6. Naught, naught, can now condemn me Nor set my hope aside; Now hell no more can claim me, Its fury I deride. No sentence e'er reproves me, No ill destroys my peace; For Christ, my Savior, loves me And shields me with His grace.
"To deny mercy--even worse, to reject the demonstration of mercy and care to those in need--is more than breaking God's Law. Denying mercy denies and rejects the Gospel of Holy Baptism. It denies the mercy of God in Baptism. It denies the triune God, who is named in Baptism. It denies the gracious word of the Father ("this is My beloved son, " Matthew 3:17). It denies the Son who undergoes and opens Baptism to us. It denies the Spirit, who descends also upon us in Baptism. It denies the gifts of that same Spirit, among which are charity, mercy, humility, and love. Denial of mercy to the unbaptized fails to recognize that we, too, were once outside the church, outside of Christ. We, too, were brought in the body of Christ through mercy, despite ourselves."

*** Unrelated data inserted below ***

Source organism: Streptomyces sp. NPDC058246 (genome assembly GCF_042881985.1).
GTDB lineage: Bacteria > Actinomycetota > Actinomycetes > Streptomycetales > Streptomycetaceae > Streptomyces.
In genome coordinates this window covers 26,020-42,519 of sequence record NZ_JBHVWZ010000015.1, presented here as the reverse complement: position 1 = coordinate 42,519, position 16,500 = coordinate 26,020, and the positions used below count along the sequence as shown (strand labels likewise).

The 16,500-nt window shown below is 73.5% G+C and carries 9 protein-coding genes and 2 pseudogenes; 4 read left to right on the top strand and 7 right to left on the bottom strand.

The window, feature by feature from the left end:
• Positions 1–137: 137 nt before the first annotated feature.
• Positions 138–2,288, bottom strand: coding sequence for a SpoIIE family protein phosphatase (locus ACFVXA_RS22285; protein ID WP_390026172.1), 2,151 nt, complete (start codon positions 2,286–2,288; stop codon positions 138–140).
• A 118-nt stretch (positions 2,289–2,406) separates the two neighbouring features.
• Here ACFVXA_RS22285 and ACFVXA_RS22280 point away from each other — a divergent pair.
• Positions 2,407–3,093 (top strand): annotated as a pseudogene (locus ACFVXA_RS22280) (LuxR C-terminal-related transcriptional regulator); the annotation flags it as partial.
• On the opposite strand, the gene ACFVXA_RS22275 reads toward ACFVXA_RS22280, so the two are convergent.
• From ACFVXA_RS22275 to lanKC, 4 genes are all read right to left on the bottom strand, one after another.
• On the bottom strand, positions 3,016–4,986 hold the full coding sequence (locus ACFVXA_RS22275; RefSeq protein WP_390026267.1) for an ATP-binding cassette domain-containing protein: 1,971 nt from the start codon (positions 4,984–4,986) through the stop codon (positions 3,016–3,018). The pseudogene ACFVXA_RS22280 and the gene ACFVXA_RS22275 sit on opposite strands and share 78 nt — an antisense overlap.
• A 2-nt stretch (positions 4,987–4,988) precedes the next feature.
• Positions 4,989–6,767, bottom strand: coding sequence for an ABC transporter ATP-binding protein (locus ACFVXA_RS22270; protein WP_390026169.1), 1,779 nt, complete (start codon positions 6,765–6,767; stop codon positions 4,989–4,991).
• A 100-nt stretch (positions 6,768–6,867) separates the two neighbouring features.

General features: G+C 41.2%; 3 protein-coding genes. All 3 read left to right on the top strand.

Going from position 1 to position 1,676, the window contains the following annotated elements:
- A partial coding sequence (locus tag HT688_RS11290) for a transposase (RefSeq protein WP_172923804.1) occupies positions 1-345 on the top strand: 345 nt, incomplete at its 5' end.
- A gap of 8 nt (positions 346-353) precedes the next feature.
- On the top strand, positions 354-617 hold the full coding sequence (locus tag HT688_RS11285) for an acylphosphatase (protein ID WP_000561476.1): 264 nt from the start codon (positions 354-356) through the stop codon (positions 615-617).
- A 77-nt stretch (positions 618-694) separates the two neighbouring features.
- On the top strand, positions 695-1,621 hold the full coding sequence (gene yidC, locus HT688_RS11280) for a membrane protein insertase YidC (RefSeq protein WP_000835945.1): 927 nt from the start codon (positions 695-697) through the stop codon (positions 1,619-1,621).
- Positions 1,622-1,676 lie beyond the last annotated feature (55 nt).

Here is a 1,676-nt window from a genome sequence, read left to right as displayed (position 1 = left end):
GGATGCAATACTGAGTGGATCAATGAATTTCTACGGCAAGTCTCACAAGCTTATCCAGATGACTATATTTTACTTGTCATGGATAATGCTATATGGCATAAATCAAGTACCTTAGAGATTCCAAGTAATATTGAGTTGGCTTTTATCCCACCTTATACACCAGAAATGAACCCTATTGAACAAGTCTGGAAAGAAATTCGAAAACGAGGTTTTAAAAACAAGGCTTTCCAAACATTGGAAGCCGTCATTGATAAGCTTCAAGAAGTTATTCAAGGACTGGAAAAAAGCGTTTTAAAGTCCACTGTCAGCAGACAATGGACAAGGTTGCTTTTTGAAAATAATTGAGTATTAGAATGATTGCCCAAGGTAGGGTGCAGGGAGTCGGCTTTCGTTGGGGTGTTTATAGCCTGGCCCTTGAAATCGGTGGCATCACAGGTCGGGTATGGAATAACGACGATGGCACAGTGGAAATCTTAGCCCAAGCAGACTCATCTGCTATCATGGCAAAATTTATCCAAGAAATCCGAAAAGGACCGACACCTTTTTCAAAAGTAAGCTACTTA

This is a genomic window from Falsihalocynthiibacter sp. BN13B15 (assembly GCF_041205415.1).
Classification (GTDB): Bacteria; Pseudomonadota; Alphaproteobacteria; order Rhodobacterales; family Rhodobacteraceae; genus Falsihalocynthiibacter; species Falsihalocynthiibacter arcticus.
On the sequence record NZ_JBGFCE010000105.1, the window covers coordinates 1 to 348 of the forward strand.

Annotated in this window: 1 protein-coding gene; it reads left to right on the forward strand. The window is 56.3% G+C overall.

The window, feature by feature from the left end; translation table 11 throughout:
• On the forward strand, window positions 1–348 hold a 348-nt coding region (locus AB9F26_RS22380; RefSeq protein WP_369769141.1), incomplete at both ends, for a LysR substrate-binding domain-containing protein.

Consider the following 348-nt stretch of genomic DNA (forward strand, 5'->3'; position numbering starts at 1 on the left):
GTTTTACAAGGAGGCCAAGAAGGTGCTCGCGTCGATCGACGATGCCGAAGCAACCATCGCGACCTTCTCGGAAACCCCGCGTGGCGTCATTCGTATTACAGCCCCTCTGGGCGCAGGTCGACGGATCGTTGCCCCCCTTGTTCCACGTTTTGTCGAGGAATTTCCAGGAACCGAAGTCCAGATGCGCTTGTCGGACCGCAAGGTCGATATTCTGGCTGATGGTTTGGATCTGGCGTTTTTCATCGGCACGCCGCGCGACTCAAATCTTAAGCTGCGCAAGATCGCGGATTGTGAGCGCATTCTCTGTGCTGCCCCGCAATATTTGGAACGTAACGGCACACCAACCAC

What do with think of this juxtaposition? Does this fit together? These quotes come from the last two posts. I've debated this a bit somewhere else the last couple of days and in my head. And what is the best way to talk about it? I've convinced myself through this discussion that the second quote is also true, and from thinking about what Jesus said and what Paul said and what Luther said.
The thing is, God is not mocked and the law still applies. There are ways to nullify the gift. And Jesus is not joking when he says some things. Everything about faith is a serious business. Joyful, but serious.
We are back to the old discussion about the "necessity" of love and good works. We should refer to our confessions.